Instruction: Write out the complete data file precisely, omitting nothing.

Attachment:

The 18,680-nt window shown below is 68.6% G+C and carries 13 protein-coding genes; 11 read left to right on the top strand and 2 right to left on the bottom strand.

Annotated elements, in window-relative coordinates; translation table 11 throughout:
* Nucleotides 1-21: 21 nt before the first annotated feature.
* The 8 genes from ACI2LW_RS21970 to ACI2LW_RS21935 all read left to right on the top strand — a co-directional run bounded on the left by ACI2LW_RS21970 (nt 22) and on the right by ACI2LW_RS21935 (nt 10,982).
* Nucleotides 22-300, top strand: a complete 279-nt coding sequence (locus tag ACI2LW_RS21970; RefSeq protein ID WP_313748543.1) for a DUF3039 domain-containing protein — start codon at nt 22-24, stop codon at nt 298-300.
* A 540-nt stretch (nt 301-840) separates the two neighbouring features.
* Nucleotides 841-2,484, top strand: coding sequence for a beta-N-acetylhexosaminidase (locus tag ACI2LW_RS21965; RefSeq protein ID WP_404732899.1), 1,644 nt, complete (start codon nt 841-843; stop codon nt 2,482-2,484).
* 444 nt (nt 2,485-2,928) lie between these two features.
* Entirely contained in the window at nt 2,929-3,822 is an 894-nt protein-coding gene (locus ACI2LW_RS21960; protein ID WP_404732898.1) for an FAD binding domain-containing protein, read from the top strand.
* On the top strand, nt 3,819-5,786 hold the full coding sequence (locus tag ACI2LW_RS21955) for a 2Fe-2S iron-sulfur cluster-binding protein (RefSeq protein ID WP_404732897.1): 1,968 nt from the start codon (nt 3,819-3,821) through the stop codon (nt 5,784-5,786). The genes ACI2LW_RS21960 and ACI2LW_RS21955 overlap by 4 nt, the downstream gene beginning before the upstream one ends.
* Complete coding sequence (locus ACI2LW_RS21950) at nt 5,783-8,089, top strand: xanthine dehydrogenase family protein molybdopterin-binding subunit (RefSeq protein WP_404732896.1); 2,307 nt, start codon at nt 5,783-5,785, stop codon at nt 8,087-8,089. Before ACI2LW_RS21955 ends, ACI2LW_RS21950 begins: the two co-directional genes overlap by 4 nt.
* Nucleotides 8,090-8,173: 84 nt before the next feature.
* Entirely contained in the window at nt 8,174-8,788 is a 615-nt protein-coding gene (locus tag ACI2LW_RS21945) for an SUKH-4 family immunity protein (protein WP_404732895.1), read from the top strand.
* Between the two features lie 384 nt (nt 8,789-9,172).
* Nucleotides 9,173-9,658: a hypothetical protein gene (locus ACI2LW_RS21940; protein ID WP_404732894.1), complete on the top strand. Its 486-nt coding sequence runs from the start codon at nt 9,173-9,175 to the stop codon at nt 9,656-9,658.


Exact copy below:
The 18,680-nt window shown below is 68.6% G+C and carries 13 protein-coding genes; 11 read left to right on the top strand and 2 right to left on the bottom strand.

Annotated elements, in window-relative coordinates; translation table 11 throughout:
* Nucleotides 1-21: 21 nt before the first annotated feature.
* The 8 genes from ACI2LW_RS21970 to ACI2LW_RS21935 all read left to right on the top strand — a co-directional run bounded on the left by ACI2LW_RS21970 (nt 22) and on the right by ACI2LW_RS21935 (nt 10,982).
* Nucleotides 22-300, top strand: a complete 279-nt coding sequence (locus tag ACI2LW_RS21970; RefSeq protein ID WP_313748543.1) for a DUF3039 domain-containing protein — start codon at nt 22-24, stop codon at nt 298-300.
* A 540-nt stretch (nt 301-840) separates the two neighbouring features.
* Nucleotides 841-2,484, top strand: coding sequence for a beta-N-acetylhexosaminidase (locus tag ACI2LW_RS21965; RefSeq protein ID WP_404732899.1), 1,644 nt, complete (start codon nt 841-843; stop codon nt 2,482-2,484).
* 444 nt (nt 2,485-2,928) lie between these two features.
* Entirely contained in the window at nt 2,929-3,822 is an 894-nt protein-coding gene (locus ACI2LW_RS21960; protein ID WP_404732898.1) for an FAD binding domain-containing protein, read from the top strand.
* On the top strand, nt 3,819-5,786 hold the full coding sequence (locus tag ACI2LW_RS21955) for a 2Fe-2S iron-sulfur cluster-binding protein (RefSeq protein ID WP_404732897.1): 1,968 nt from the start codon (nt 3,819-3,821) through the stop codon (nt 5,784-5,786). The genes ACI2LW_RS21960 and ACI2LW_RS21955 overlap by 4 nt, the downstream gene beginning before the upstream one ends.
* Complete coding sequence (locus ACI2LW_RS21950) at nt 5,783-8,089, top strand: xanthine dehydrogenase family protein molybdopterin-binding subunit (RefSeq protein WP_404732896.1); 2,307 nt, start codon at nt 5,783-5,785, stop codon at nt 8,087-8,089. Before ACI2LW_RS21955 ends, ACI2LW_RS21950 begins: the two co-directional genes overlap by 4 nt.
* Nucleotides 8,090-8,173: 84 nt before the next feature.
* Entirely contained in the window at nt 8,174-8,788 is a 615-nt protein-coding gene (locus tag ACI2LW_RS21945) for an SUKH-4 family immunity protein (protein WP_404732895.1), read from the top strand.
* Between the two features lie 384 nt (nt 8,789-9,172).
* Nucleotides 9,173-9,658: a hypothetical protein gene (locus ACI2LW_RS21940; protein ID WP_404732894.1), complete on the top strand. Its 486-nt coding sequence runs from the start codon at nt 9,173-9,175 to the stop codon at nt 9,656-9,658.